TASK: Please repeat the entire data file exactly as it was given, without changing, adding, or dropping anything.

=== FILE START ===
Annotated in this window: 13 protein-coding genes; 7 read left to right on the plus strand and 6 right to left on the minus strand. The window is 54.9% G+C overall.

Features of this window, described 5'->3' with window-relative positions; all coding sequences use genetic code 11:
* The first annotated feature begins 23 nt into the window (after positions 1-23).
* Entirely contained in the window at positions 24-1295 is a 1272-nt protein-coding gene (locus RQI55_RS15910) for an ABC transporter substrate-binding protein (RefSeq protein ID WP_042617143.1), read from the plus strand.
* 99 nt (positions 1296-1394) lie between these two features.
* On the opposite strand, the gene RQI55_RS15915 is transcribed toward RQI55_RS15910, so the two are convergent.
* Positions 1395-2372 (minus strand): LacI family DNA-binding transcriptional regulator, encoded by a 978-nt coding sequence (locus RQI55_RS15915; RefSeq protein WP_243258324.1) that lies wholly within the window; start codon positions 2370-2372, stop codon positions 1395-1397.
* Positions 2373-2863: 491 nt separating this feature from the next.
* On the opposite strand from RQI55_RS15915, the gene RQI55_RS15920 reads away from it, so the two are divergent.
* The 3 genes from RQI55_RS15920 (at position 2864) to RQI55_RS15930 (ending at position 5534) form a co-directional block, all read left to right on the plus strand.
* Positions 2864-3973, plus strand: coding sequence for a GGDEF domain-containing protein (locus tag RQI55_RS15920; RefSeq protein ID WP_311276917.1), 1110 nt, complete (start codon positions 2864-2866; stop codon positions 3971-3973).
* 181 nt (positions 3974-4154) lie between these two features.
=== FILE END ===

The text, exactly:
Annotated in this window: 13 protein-coding genes; 7 read left to right on the plus strand and 6 right to left on the minus strand. The window is 54.9% G+C overall.

Features of this window, described 5'->3' with window-relative positions; all coding sequences use genetic code 11:
* The first annotated feature begins 23 nt into the window (after positions 1-23).
* Entirely contained in the window at positions 24-1295 is a 1272-nt protein-coding gene (locus RQI55_RS15910) for an ABC transporter substrate-binding protein (RefSeq protein ID WP_042617143.1), read from the plus strand.
* 99 nt (positions 1296-1394) lie between these two features.
* On the opposite strand, the gene RQI55_RS15915 is transcribed toward RQI55_RS15910, so the two are convergent.
* Positions 1395-2372 (minus strand): LacI family DNA-binding transcriptional regulator, encoded by a 978-nt coding sequence (locus RQI55_RS15915; RefSeq protein WP_243258324.1) that lies wholly within the window; start codon positions 2370-2372, stop codon positions 1395-1397.
* Positions 2373-2863: 491 nt separating this feature from the next.
* On the opposite strand from RQI55_RS15915, the gene RQI55_RS15920 reads away from it, so the two are divergent.
* The 3 genes from RQI55_RS15920 (at position 2864) to RQI55_RS15930 (ending at position 5534) form a co-directional block, all read left to right on the plus strand.
* Positions 2864-3973, plus strand: coding sequence for a GGDEF domain-containing protein (locus tag RQI55_RS15920; RefSeq protein ID WP_311276917.1), 1110 nt, complete (start codon positions 2864-2866; stop codon positions 3971-3973).
* 181 nt (positions 3974-4154) lie between these two features.